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New Art Game Explores Intersection of Personal Trauma and Climate Induced Wildfires

As the skies across the San Francisco Bay Area turn an eerie dark mix of orange and gray from the massive fires burning across the American West, the perils of climate change seem clearer every day. 

But if somehow that still doesn’t convince you of the need for immediate action to mitigate its effects, you might check out Sin Sol, a new art game by UC Santa Cruz assistant professor of Art & Design: Games and Playable Media, micha cárdenas.

Sin Sol (No Sun) is an augmented reality game that allows players to experience the feelings of a climate change event. Set 50 years in the future, it tells the story of environmental collapse from the past—which is our present in 2020. 

The game explores the intersection of personal trauma with environmental trauma, and how the feeling of being unable to breathe intertwines with the effects of climate induced wildfires. Part environmental archiving project, the environments in the game include actual 3-D scans of present-day forests from the Pacific Northwest. 

Users play by walking in real physical space to move through an augmented landscape with a holographic AI character named Aura, a transgender Latinx woman, and her dog Roja. With the goal of multispecies survival and solidarity, the dog guides the players on a journey to escape the wildfires and find oxygen capsules which contain poetry, telling more of the story as they progress through the landscape.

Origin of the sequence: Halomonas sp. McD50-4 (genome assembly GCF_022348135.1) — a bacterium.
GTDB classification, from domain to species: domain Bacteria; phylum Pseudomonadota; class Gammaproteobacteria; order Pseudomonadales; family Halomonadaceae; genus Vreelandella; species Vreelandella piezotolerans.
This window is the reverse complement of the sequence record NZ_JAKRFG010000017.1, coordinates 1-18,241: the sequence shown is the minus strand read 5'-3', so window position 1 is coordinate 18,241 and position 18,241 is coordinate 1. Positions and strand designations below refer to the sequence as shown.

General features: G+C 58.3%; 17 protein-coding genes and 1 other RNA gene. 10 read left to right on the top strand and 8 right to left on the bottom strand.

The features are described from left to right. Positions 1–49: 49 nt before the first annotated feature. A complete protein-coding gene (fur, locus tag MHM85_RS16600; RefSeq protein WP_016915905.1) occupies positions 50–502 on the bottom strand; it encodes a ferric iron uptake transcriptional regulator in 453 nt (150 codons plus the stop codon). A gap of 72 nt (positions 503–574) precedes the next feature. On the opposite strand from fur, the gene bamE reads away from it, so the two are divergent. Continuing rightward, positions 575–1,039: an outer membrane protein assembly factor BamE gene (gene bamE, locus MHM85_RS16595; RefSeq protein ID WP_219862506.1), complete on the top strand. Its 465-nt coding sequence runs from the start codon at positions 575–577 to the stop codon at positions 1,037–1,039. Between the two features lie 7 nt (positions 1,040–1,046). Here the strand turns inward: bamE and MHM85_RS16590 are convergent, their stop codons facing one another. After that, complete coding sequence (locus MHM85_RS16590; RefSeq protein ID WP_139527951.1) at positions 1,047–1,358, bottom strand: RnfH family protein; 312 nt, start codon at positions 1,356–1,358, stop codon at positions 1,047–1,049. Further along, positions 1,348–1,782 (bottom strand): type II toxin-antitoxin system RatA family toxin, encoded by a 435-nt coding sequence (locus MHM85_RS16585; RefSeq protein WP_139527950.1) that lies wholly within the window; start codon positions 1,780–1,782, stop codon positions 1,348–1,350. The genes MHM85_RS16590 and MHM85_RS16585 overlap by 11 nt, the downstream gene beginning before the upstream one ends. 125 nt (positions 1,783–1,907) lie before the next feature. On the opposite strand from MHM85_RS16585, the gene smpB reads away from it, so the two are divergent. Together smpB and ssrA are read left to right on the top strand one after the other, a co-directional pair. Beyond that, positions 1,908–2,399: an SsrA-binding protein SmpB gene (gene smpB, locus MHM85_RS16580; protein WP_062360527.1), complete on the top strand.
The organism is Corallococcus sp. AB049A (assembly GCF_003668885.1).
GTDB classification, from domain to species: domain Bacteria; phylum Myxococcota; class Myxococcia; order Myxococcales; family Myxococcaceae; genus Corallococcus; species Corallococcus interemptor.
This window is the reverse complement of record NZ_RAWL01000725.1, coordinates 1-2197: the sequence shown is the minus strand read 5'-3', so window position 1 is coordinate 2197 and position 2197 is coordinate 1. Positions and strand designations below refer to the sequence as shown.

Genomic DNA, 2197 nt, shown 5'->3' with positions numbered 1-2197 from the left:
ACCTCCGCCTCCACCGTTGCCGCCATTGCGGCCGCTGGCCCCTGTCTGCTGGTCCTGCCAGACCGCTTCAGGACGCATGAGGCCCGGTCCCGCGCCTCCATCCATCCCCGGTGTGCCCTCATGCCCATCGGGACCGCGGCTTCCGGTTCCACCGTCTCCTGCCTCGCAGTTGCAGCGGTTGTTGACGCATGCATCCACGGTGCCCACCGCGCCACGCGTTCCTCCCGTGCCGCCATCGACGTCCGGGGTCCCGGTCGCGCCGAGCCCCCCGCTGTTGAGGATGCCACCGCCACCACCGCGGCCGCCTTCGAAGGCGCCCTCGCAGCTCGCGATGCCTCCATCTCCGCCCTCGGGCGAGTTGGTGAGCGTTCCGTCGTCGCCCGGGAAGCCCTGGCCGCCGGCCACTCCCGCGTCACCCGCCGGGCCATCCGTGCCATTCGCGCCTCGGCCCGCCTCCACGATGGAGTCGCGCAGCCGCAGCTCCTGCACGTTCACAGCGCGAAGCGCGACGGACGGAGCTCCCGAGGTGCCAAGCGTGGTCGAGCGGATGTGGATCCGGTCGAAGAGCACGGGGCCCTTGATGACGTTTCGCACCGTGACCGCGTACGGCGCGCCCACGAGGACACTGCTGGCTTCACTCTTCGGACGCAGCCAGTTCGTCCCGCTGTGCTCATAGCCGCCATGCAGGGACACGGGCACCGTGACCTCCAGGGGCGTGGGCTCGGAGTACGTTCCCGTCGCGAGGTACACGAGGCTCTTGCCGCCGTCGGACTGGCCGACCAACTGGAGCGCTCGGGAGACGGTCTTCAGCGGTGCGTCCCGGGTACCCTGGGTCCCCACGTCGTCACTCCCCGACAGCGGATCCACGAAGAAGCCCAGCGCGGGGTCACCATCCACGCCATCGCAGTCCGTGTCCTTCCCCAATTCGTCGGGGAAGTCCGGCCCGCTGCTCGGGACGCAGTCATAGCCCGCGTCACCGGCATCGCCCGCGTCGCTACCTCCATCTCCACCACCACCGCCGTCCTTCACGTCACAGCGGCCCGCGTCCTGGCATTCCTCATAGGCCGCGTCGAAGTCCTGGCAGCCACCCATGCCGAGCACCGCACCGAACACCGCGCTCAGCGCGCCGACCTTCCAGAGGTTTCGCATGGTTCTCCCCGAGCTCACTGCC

“Sin Sol is an art game about the ways that climate change is differentially affecting people along lines of race, gender, ability and immigration status,” said cárdenas. “It tells this story through a personal narrative in a science fiction framework.”

“The game learns from UCSC professor emeritus Donna Haraway's urging in her latest book for us to ‘stay with the trouble’ of climate change, to face the difficult feelings we have, of loss and grief, so that we can push through and find beauty and companionship, even in a world on fire,” she added.

Developed over three years in collaboration with a number of artists, Sin Sol was created with the Critical Realities Studio—a studio/lab for critical theory and art practice at UC Santa Cruz. Directed by cárdenas and supported by the Arts Division, it focuses on pressing issues the world currently faces, including climate change, racism, and gendered violence.

micha cárdenas

While in development, prototypes of the work were exhibited at the Thessaloniki Biennale in Greece (2019), the Leslie Lohman Museum in New York (2019), the Refiguring the Future exhibition in New York (2018) and the Henry Art Gallery in Seattle (2018). 

Cárdenas additionally did live performances of poetry and dance related to the project at the Thessaloniki Bienniale and the Leslie Lohman Museum.

- by Scott Rappaport